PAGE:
Lauren Acampora Recommends...

“When I feel uninspired or uncertain about my work—especially when struggling with self-doubt and falling prey to comparisons with better writers—I find it helpful to think about art. I remind myself that, just as there’s room for a wide variety of visual art to coexist, there’s room for a wide variety of fiction to coexist without ranking. We can love Rembrandt and also Paul Klee; we can admire both Vincent van Gogh and Louise Bourgeois without ever dreaming of comparing them. In the same vein, we can love both Don DeLillo and Lydia Davis, Charles Dickens and Kelly Link. We can admire and appreciate those who work big and those who work small. Our reading lives are enriched by the expansive, the economical, and the comical. We love George Saunders and want him to keep being George Saunders, not try to be Charlotte Brontë. Just remembering this—and maybe taking a peek at a weird or original piece of art—reassures me that there’s room for the whole cornucopia, and that an idiosyncratic vision or style can be worth cultivating. I’m reminded that it’s okay to be myself on the page, to do my own thing, and not worry too much about being as good as anyone else.”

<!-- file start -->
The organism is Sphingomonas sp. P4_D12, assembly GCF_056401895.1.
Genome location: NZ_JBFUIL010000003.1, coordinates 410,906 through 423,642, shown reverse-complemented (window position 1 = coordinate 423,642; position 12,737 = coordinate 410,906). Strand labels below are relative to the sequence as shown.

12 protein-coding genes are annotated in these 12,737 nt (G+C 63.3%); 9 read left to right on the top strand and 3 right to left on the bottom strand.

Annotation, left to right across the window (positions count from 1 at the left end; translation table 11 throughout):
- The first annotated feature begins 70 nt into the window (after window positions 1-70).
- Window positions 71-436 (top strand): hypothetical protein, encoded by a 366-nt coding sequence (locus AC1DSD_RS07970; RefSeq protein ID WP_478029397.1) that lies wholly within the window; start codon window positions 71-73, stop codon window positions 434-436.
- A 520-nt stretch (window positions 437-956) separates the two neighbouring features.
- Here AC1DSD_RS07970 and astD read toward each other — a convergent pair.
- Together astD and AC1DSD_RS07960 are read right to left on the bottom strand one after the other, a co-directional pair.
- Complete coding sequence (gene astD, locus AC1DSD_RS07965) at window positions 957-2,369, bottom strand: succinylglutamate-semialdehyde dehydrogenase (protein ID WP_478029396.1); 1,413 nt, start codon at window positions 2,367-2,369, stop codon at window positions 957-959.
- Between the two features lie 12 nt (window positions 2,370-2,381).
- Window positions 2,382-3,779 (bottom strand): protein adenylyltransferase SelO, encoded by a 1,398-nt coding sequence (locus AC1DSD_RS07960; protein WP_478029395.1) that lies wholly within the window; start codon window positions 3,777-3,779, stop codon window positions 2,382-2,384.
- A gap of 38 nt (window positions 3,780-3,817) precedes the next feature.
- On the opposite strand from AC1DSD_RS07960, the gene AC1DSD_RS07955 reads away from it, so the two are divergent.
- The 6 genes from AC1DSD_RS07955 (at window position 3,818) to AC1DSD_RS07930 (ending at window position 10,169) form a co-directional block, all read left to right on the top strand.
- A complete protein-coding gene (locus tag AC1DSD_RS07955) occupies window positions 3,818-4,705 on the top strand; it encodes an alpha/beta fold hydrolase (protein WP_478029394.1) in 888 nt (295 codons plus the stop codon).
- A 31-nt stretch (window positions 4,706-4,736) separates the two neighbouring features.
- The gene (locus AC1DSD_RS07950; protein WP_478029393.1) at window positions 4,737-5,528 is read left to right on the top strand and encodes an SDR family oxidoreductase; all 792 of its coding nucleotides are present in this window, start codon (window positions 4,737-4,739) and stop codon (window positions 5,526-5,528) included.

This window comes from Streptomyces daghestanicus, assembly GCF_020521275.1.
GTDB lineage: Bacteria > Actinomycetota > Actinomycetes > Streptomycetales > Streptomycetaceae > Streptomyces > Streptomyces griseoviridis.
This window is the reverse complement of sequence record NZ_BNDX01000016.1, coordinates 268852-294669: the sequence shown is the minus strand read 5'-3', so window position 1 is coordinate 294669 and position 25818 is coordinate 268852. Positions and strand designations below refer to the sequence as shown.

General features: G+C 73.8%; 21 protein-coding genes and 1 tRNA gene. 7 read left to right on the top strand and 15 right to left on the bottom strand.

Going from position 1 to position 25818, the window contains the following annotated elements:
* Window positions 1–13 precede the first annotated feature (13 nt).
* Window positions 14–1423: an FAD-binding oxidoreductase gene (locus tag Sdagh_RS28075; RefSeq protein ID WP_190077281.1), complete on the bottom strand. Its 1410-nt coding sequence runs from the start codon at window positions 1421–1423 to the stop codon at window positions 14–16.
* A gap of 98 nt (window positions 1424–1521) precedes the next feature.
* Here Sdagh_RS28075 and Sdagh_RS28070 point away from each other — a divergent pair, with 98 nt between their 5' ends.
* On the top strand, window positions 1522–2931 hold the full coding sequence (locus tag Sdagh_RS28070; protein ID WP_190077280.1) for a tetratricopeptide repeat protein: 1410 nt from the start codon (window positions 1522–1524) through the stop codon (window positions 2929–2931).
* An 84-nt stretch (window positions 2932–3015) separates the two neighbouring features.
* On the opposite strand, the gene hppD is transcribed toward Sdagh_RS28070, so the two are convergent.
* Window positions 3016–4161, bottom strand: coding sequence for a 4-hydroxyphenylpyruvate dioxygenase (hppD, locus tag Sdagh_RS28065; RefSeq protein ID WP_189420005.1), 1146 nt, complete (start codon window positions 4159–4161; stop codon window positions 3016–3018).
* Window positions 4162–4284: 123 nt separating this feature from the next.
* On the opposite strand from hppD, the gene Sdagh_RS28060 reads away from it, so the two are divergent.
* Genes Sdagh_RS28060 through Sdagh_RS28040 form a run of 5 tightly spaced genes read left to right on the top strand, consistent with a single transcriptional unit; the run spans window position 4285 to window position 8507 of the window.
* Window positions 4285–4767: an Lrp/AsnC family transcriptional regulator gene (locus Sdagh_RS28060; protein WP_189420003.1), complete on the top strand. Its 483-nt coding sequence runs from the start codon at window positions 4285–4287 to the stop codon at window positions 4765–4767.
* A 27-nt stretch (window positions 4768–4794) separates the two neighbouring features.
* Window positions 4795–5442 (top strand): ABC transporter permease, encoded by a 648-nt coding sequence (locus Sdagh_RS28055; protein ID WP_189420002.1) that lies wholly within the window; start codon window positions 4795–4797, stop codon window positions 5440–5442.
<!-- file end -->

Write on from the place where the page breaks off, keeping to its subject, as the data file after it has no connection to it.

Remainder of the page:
—Lauren Acampora, author of The Paper Wasp (Grove Press, 2019)